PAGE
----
Young Thomas Pace early became inured to the labor of farm life, and until his eighteenth year he had but limited educational advantages; at that time he began life for himself, his first efforts being in the direction of growing a crop of tobacco. From this he realized $250, with which he paid his way through a two years' course at the Delaney Academy, Newburgh, Indiana. When he left this institution he was prepared to assume the duties of a pedagogue, and for two years he taught school near his old home. Upon leaving the school-room he entered a dry-goods store at Newburgh, in which he was employed as salesman for two years. Having saved a small amount of money, in 1858 he became a partner in a similar business at Millers-burgh, Indiana, in which he continued until the spring of 1861; he then disposed of his mercantile interests to offer his services to the Government, which had made such an urgent call for troops. He enlisted at Boonville, Indiana, July 21, 1861, in Company G, First Indiana Cavalry,and was unanimously elected Captain. Each soldier had furnished his own horse and outfit, and this regiment soon became known as the best equipped and drilled in the command. After a few weeks spent at Evansville the regiment was sent to St. Louis, Missouri, to join Fremont, and it was the first regiment of cavalry to cross the Mississippi Biver. Until October of that year the St. Louis fair grounds were their headquarters, [page 539] and Colonel Pace was kept busy drilling his men and preparing them for more active military life. During the winter of 1861-'62 he was stationed with his command at Pilot Knob, Missouri, and participated in more than a dozen skirmishes against the noted Rebel commander, Jeff. Thompson. In March, 1862, Captain Pace, with his company, under command of General Steele, marched to Helena, Arkansas, where they remained until August, 1863. The office of Major becoming vacant by death, Captain Pace was promoted to that position in February, 1863; his service as such was of short duration, however, as he was soon promoted to the position of Lieutenant-Colonel. July 4,1863, he participated in the battle at Helena, Arkansas, where much of the hard fighting fell to the cavalry. In September he took part in the capture of Little Rock, in which his command was no unimportant factor; upon reaching the Arkansas River below Little Rock, General Steele ordered Colonel Pace to reconnoiter; he sent his aide in advance, who reported the place abandoned. When Colonel Pace made this report, General Steele retorted, " It's a lie; go, see yourself, sir." Colonel Pace went, and made a personal inspection and found that the place had been evacuated but an hour before; he at once took possession, and soon after the city of Little Rock fell. After this he was stationed at Pine Bluff, where he was attacked by General Marmaduke with a force of 4,000 men, but the enemy was repulsed and he held his position.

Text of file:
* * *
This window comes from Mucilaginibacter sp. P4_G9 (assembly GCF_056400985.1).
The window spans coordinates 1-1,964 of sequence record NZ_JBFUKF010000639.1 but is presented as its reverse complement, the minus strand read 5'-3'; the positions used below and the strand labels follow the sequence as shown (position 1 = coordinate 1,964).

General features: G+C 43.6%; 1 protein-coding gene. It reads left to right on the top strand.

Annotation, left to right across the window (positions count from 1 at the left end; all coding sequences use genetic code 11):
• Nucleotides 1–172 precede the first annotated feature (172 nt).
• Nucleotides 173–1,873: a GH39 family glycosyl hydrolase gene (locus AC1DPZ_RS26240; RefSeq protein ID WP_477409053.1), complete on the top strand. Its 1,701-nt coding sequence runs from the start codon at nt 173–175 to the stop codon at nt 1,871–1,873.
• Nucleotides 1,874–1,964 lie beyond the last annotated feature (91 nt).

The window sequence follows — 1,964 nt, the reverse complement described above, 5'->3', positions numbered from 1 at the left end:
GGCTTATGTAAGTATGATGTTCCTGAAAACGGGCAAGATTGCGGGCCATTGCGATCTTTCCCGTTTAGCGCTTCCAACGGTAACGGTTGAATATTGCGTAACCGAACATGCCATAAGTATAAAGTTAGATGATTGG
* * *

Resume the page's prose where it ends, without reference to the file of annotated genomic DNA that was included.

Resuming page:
In March, 1864, he returned to Indiana, having been appointed Colonel of the Tenth Indiana Cavalry. On April 1 he assumed his new command, and May 6, while en route to Nashville with 700 unmounted men, a collision occurred to his train, in which ninety-three were either killed or wounded. He was stationed at Pulaski and remained there until November; he afterward took part in the battles of Columbia and Franklin. In the battle at Nashville he commanded a brigade consisting of his own regiment and a part of the Thirteenth Indiana and the Sixth Tennessee; he was then ordered to the Department of the Gulf, and on this trip suffered the loss of many brave men who were being transported in an unsafe vessel which he had employed under protest. After the fall of Mobile Colonel Pace was on duty in Alabama and Mississippi until the surrender of Lee, after which he was stationed before Vicksburg until September, 1865, when he was mustered out.